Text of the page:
When it comes to managing risks of hazardous chemicals in the workplace, we must take every precaution to protect the people who use them, the environment and our property. Hazard communication through labels and safety data sheets is essential for reducing costly accidents and serious health risks — as well as your financial and legal liability. In Australia, the GHS labelling of hazardous goods offers a standardised and internationally recognised system of labelling chemicals. We explain what the GHS is, why hazardous chemicals require this labelling system and how it can reduce risk in your workplace.

What is a GHS Label?

GHS compliant labels classify chemicals by the types of hazards that they present. Countries which have adopted the Globally Harmonised System must ensure that all hazardous chemical labelling complies with the requirements of the GHS.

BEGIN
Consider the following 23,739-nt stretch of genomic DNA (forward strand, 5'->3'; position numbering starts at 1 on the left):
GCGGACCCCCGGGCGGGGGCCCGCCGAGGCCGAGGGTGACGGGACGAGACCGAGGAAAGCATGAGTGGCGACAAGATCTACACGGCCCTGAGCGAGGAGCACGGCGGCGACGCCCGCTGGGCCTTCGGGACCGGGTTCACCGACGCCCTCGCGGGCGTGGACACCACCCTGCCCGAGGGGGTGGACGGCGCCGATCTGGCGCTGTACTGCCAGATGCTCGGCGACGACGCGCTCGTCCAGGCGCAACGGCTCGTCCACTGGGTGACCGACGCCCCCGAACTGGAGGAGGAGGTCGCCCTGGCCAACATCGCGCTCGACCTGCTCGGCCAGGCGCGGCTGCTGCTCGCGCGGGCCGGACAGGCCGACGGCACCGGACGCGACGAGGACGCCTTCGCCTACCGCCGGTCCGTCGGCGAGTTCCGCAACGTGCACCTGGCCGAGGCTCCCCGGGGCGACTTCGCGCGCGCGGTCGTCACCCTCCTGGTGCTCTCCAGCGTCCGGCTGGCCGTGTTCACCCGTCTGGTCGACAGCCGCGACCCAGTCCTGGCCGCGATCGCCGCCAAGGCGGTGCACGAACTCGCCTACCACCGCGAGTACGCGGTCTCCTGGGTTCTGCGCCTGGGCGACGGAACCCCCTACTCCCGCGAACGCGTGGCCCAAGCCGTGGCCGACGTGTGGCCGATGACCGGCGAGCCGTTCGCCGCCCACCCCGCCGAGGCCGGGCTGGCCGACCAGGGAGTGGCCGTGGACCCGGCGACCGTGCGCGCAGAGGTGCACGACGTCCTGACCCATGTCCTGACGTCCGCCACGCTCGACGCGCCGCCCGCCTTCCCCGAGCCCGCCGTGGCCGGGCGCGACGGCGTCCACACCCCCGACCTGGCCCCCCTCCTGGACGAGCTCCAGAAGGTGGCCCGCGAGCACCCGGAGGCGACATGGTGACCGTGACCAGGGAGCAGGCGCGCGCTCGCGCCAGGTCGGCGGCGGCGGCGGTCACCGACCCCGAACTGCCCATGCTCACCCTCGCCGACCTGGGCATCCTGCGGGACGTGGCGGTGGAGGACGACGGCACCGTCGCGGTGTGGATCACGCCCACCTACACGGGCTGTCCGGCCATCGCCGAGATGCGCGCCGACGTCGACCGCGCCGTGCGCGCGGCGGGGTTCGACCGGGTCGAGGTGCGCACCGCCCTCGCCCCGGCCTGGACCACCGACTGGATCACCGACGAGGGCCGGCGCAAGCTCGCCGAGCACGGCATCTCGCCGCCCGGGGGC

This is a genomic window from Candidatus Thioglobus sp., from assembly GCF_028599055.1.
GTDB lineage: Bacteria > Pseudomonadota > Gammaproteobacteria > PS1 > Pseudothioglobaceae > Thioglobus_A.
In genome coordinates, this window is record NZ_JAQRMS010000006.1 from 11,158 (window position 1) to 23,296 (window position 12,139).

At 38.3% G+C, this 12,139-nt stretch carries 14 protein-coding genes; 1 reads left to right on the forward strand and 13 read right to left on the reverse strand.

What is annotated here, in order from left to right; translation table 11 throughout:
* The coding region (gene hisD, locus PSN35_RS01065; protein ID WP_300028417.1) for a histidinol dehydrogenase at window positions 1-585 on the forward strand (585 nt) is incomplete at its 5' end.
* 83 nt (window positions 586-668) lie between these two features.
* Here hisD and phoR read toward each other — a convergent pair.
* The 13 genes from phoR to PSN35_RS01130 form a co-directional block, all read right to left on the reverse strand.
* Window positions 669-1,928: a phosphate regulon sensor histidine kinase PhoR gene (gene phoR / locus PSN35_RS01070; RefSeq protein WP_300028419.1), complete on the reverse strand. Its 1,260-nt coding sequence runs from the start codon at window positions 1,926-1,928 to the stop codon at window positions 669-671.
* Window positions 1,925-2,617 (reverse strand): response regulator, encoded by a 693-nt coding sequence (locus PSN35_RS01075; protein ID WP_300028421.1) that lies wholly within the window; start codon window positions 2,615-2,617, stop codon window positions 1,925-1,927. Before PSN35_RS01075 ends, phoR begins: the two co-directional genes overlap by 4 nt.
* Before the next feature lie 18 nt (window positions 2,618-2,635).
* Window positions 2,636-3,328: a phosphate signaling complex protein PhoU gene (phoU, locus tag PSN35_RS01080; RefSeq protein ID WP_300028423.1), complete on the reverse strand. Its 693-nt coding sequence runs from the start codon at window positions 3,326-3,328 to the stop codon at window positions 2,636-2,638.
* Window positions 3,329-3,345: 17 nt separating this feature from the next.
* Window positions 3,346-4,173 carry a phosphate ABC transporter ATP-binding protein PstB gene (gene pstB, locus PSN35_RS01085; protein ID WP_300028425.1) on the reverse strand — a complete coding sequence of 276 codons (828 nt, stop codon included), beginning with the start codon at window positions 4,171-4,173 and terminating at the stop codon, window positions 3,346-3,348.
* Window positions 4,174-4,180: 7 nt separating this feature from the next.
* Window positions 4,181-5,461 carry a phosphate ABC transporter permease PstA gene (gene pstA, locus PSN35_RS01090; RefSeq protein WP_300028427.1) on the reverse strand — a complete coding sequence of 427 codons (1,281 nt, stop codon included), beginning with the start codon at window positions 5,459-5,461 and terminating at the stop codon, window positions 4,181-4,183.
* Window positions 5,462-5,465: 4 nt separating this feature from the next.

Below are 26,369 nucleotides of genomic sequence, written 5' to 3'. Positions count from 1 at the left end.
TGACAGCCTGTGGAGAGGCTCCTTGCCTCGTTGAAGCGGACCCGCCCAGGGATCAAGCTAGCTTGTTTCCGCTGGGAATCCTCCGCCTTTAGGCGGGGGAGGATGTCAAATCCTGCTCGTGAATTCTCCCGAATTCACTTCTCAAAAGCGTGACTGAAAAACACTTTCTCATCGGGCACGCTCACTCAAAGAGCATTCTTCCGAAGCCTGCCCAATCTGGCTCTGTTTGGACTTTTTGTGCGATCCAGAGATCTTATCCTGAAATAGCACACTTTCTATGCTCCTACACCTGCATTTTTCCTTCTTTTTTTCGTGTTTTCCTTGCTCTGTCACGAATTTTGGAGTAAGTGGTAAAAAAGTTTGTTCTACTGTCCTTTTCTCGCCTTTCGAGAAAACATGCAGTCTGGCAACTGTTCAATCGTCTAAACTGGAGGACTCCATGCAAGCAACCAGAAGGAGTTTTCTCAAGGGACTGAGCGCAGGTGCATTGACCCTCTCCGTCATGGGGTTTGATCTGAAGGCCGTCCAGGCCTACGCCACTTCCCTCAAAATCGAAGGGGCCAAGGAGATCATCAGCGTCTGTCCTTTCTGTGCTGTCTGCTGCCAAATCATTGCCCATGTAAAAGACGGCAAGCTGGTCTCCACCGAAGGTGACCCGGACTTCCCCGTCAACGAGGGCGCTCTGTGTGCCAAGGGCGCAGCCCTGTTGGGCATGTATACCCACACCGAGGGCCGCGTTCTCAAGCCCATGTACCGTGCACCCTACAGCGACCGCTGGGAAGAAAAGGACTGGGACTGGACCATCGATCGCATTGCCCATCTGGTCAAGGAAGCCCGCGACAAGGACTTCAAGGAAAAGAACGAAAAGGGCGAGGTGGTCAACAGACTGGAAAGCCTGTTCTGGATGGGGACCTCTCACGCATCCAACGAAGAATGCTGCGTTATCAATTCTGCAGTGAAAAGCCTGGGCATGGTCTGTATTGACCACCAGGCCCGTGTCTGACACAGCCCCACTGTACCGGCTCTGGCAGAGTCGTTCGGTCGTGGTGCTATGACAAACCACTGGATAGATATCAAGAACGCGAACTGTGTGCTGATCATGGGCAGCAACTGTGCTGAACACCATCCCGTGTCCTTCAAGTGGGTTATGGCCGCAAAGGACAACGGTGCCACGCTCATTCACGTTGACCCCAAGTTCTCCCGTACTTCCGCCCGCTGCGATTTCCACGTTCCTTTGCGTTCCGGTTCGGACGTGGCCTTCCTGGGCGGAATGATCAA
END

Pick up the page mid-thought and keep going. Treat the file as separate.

The Globally Harmonised System (GHS) of Classification and Labelling of Chemicals was created by the UN as an internationally consistent standard for the classification and labelling of hazardous chemicals. As of the 1st of January 2017, the GHS became mandatory in Australia, with the 7th revised edition of the GHS (GHS 7) becoming compulsory in early 2023.

Other global regions that have adopted the GHS include trading partners such as New Zealand, the European Union, the United States, Canda, Japan, Singapore, Taiwan, Thailand, Malaysia, the Philippines and more.

Is GHS Labelling Compulsory?

The GHS 7 is mandatory for all states and territories across Australia.

Any newly manufactured or imported hazardous workplace chemicals must be GHS 7 compliant. This means ensuring compliant GHS 7 labelling on primary and secondary packaging, as well as safety data sheets (SDS).

REMEMBER: In Australia, only GHS 7 can be used to label newly manufactured and imported hazardous chemicals. Manufacturers and importers must only use GHS 7 to classify and label hazardous chemicals, as well as create the Safety Data Sheets for the substances.

HELPFUL TIP: Think of GHS labels as the synopsis of a book, and safety data sheets as the actual contents of the book - the two work together, providing everyone with the complete picture on a chemical.